Housed since 1805 in a grand Neoclassical Viennese Palace is the Albertina, home to one of the most important and extensive graphic art collections worldwide, comprising around 50,000 drawings and watercolours in addition to some 900,000 graphic art works, not to mention an impressive portfolio of architectural and photographic exhibits, too.
Taking its name from the collection’s founder, Duke Albert of Saxe-Teschen, the Albertina features key works of French Impressionism, Post-Impressionism, German Expressionism, Fauvism and the Russian Avant Garde, with an A-list line-up of artists including Monet, Renoir, Miró, Chagall, Kandinsky, Cézanne, Modigliani, Picasso, Kirchner, Rothko and Bacon making up the highly impressive Batliner Collection, permanently gifted to the museum in 2007.
Celebrating the 10th anniversary of the reopening of the Albertina, from today (Friday, 20th September) until 12th January 2014 the museum will play host to a new temporary exhibition dedicated to Henri Matisse and the Fauvist artistic movement. On display for the first time in Austria, the exhibition brings together some 160 works by Henri Matisse and the Fauves including André Derain (considered the co-founder of Fauvism alongside Matisse), Georges Braque, Maurice de Vlaminck and Kees van Dongen.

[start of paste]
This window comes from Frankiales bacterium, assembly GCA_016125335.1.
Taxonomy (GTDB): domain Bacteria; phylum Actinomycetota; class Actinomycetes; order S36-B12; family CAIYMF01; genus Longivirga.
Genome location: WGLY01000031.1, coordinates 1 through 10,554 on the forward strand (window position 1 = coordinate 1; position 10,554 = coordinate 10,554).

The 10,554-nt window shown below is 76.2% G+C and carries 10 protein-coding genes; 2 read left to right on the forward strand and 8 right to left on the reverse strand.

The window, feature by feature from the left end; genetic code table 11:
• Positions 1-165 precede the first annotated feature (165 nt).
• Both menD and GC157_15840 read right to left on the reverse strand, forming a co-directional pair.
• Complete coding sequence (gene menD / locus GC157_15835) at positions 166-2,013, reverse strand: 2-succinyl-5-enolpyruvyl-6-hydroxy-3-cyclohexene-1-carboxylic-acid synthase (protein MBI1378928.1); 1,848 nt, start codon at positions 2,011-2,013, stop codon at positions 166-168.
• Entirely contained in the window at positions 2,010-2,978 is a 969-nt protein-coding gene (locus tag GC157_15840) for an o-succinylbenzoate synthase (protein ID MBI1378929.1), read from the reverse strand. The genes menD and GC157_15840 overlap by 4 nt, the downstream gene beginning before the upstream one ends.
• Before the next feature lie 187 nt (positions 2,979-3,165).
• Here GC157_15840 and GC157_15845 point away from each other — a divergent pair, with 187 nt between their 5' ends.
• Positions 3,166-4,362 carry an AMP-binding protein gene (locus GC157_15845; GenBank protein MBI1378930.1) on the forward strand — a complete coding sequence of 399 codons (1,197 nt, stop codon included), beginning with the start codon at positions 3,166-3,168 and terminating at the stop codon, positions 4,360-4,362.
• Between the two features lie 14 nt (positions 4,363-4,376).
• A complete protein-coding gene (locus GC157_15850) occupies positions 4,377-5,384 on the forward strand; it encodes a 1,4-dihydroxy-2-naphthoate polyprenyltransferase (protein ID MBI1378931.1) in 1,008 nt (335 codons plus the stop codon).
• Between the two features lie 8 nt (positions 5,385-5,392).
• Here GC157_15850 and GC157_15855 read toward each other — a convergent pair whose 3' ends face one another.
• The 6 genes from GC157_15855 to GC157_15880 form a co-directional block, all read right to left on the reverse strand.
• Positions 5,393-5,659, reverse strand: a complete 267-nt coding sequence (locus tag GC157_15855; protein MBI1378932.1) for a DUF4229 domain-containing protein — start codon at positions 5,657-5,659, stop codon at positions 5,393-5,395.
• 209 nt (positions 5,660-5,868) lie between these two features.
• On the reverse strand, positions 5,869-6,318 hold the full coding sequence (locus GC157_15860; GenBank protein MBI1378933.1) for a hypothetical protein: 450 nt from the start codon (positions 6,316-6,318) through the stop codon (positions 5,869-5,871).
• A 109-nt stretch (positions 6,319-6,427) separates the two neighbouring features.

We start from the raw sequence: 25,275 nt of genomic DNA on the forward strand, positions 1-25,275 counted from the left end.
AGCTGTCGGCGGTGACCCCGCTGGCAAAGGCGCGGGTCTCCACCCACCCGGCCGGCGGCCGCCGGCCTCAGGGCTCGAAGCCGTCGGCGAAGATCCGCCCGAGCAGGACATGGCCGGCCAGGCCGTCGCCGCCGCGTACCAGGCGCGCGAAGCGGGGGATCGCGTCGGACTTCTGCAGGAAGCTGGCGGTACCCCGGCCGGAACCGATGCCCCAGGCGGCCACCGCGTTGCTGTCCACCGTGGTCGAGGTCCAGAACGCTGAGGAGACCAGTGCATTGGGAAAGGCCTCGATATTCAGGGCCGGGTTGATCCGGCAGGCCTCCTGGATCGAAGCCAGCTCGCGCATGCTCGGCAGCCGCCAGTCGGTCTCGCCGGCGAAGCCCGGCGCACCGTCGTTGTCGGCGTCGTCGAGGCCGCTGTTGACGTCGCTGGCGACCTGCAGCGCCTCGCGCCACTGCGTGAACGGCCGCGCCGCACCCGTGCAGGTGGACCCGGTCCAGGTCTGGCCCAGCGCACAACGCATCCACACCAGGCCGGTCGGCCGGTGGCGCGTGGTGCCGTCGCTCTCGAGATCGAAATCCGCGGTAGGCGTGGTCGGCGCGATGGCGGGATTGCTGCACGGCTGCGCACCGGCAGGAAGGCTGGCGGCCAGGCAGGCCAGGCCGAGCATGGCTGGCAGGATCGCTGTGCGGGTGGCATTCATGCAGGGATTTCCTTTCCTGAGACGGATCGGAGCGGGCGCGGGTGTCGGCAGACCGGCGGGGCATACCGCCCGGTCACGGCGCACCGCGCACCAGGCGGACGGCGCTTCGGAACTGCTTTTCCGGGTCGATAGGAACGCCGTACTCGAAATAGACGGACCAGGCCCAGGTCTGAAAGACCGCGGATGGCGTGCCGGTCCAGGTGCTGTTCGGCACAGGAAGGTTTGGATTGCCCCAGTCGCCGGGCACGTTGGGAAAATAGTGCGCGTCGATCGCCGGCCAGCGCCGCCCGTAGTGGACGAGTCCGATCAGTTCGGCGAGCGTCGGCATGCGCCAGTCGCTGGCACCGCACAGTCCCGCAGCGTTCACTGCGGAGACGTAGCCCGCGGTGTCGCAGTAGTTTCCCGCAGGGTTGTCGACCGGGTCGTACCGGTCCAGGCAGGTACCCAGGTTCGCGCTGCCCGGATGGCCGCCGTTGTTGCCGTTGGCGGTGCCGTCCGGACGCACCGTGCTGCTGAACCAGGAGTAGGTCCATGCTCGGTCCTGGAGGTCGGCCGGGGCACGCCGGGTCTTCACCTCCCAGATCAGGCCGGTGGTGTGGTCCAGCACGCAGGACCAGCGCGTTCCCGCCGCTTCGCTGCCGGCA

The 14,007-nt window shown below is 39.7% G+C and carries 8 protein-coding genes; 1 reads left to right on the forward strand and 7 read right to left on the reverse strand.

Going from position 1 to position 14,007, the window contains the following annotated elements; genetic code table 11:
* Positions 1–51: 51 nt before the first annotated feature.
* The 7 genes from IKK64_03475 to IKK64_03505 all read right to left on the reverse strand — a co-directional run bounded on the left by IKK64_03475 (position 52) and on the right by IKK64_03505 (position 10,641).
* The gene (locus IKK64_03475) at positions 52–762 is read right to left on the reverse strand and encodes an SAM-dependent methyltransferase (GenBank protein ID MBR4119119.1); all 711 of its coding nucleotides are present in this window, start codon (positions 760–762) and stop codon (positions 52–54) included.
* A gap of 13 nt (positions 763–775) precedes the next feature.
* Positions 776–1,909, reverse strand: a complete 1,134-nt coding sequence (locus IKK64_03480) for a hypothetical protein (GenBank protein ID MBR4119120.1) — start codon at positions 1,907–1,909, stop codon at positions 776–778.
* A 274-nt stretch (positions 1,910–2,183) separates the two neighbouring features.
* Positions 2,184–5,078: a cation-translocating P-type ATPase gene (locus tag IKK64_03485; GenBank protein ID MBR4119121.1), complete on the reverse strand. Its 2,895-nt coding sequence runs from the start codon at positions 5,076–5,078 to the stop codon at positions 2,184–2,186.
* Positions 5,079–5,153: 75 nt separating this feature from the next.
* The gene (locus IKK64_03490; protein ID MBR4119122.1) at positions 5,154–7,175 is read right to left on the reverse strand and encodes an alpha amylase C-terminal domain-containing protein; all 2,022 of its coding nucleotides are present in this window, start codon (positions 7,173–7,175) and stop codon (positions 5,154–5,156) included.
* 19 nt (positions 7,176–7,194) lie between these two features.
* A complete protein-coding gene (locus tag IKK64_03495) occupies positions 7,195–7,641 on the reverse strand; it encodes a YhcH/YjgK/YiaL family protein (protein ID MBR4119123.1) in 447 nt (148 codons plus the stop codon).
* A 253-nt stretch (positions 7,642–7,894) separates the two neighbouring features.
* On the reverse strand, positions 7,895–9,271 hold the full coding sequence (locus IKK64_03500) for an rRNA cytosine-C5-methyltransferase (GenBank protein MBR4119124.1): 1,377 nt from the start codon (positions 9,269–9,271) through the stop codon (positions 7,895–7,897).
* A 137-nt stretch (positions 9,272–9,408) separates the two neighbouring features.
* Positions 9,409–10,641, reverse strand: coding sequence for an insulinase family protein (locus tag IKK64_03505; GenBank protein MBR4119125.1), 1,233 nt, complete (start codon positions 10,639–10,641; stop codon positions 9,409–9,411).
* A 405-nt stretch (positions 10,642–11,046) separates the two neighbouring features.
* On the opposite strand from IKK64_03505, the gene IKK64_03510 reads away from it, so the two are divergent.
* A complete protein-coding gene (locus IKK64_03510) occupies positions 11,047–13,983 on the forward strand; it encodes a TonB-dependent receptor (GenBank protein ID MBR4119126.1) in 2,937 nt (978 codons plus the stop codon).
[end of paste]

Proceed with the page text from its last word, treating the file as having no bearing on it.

Although Fauvism itself only lasted a couple of years, it is regarded as the first avant-garde movement in early 20th-century art and indeed a pioneer of Modernism. Meaning “wild animals”‘ the Fauves caused a stir with their art, their paintings characterised by riotous use of colour and intensity of expression. In addition to their paintings, the exhibition also presents bronzes, ceramics, sculptures and furniture.
The museum is open daily from 10am until 6pm (until 9pm on Wednesdays) and entrance is €11.90 for adults (€9.90 for senior citizens) and children up to the age of 19 years are free. Online booking is also available.